The FDA has approved a digital pill that monitors whether patients are actually following doctor’s orders. It’s basically a tiny little tattletale that will alert your doctor and also your spouse or daughter or friend when you neglect to take your prescribed medication. The pill in question is the optimistically named Abilify, a drug often prescribed to patients diagnosed with depression, schizophrenia, and/or bipolar disorder. Drug companies are already thinking about all the other ways they might deploy this technology. And insurance companies are considering offering incentives to patients who agree to the monitoring. Call me paranoid, but no thanks.
I am leery of this sort of “smart” technology. I don’t want a monitor in my home listening to every word I say and ordering paper towels off the internet. I don’t want to start receiving push marketing from advertisers that are fed the intimate details of my life. Yes, I drink too much coffee. No, I don’t want a Nespresso.
The issue is one of privacy, of course, but also trust. I don’t trust the powers that be to use my information responsibly or to protect it. Take these mail-in DNA tests that are now offered by numerous companies. You provide a swab of spit and they use your genetic material to tell you if you’re Irish or French, prone to diabetes or breast cancer, really related to your sister or swapped at birth. I mean, it’s intriguing, sure, but what will they do with your genetic information? Will they someday sell it to insurance companies who can charge you higher premiums (or refuse coverage) based on a predisposition for high blood pressure? Will they sell it to law enforcement as a huge DNA database? Will they sell your information to private detectives or prospective spouses or employers or reality show producers? I know they say they won’t do these things, but what stops them?
Spoiler alert: nothing.
The law has not caught up to technology and, at the pace it’s moving, it never will. Look no further than the foreign money poured into our election cycle via social media for an example of how the law fails us. If someone places a political ad on television or the radio or in the newspaper, it must contain a line disclosing who paid for the ad. Even this requirement is not perfect. Thanks to PACs and Super PACs, anyone can organize a shady group and call it something like Americans for a Better America, which is not a lot of info. But at least it’s something. Ads on Facebook or Twitter or other platforms do not require such disclosures. Anyone, anywhere, for any reason, can create an ad that looks like a random post and send it straight to the people they know will be most gullible to their particular message. Before you know it, the ad is trending and has taken on a life of its own. And no one who likes it or forwards it or comments on it has any idea they are passing along Russian propaganda.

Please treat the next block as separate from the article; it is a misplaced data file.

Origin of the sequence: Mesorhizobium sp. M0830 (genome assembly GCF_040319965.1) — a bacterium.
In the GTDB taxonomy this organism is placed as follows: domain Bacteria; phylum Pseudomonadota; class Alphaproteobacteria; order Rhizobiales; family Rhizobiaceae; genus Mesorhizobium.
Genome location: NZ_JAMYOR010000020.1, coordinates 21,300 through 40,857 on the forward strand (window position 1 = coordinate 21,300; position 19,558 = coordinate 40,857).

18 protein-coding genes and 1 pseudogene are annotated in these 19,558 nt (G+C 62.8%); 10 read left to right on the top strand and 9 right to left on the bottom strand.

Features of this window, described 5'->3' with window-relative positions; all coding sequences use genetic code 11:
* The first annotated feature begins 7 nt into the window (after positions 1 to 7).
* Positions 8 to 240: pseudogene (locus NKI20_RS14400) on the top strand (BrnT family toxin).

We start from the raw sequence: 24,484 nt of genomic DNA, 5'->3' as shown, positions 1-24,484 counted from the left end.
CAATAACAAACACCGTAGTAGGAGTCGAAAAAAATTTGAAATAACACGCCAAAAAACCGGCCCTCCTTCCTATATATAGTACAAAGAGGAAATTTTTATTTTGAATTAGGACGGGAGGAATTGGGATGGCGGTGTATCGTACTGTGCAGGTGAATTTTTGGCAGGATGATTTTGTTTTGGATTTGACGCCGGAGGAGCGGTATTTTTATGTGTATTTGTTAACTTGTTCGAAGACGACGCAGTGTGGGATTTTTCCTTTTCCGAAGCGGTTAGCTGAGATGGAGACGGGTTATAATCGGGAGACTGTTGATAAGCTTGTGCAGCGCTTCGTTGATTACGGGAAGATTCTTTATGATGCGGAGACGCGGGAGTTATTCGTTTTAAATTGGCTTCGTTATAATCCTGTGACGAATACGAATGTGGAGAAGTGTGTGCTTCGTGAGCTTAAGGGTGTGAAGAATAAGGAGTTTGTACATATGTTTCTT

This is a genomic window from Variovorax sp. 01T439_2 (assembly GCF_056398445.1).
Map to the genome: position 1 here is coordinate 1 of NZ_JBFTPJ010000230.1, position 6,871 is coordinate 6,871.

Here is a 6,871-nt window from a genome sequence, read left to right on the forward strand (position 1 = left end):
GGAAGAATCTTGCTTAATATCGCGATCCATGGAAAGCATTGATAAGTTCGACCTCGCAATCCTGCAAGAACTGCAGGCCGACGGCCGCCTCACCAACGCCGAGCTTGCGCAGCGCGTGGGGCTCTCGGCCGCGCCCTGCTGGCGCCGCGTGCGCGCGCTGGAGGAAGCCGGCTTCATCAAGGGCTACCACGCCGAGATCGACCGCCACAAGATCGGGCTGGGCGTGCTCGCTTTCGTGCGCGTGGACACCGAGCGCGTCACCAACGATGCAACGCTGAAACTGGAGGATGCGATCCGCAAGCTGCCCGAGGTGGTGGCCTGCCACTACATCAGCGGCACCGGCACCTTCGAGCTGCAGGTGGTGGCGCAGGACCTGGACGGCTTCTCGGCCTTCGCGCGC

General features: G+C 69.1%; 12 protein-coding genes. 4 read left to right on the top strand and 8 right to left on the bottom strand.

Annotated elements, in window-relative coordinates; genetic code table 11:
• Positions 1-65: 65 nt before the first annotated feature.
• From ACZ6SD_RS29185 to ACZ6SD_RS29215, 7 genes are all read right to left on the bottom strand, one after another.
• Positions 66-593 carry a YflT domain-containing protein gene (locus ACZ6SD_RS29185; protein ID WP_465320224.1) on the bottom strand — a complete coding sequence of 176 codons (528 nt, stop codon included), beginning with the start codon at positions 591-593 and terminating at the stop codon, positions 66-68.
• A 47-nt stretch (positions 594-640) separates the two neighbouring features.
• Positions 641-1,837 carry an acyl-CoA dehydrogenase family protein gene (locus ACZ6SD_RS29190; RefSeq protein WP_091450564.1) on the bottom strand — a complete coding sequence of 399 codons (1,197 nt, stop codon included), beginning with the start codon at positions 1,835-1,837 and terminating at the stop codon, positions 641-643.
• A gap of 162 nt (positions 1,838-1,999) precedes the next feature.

If that’s not bad enough, Facebook and Twitter make note of our every click and follow us as we browse the internet. Did you linger for an extra two seconds on that pair of leather riding boots? Well you’ll be getting online ads for riding boots for the next week at least. You may even receive a flyer in the mail from Riding Boots ‘R’ Us.
When people talk about the information age, they generally are talking about how we have so much access to information these days. No longer must we rely on a few hours of local and national news each day, or subscribe only to our hometown newspaper. Now the newspapers of every city are at our fingertips. They sit right beside all of the junk sites that claim to offer up news, but really offer up slanted lies and manufactured outrage. Yes, I’m talking about Breitbart. The really valuable information of our times, however, is the information we willingly give up about ourselves and our families.
Remember the talking Barbie doll from a few years ago? People were outraged when they discovered she not only talked, she recorded children’s conversations and used them for marketing purposes. If Barbie is behaving in such a nefarious way, why would we trust Big Pharma or Amazon or Google or Ancestry.com or Facebook or Twitter or Apple to behave more ethically?
They won’t, not unless the law requires it. Even then, I expect they’ll find some loophole to use our personal preferences and information against us. I don’t want a smart home and I don’t want to send my DNA out through the mail and I damn sure don’t want to swallow a tiny monitor for any reason. I have ad blockers on my browser and I’ve taken to turning off location services on my phone unless I’m actually lost and need to get directions. I suspect it makes no difference. I imagine my bits and bytes are floating out to advertisers and marketers and politicians and all sorts of information gathering services.
Maybe I really am paranoid (I hear there’s a pill for that) or maybe I’ve watched too many episodes of Black Mirror, but this does not feel like progress to me.
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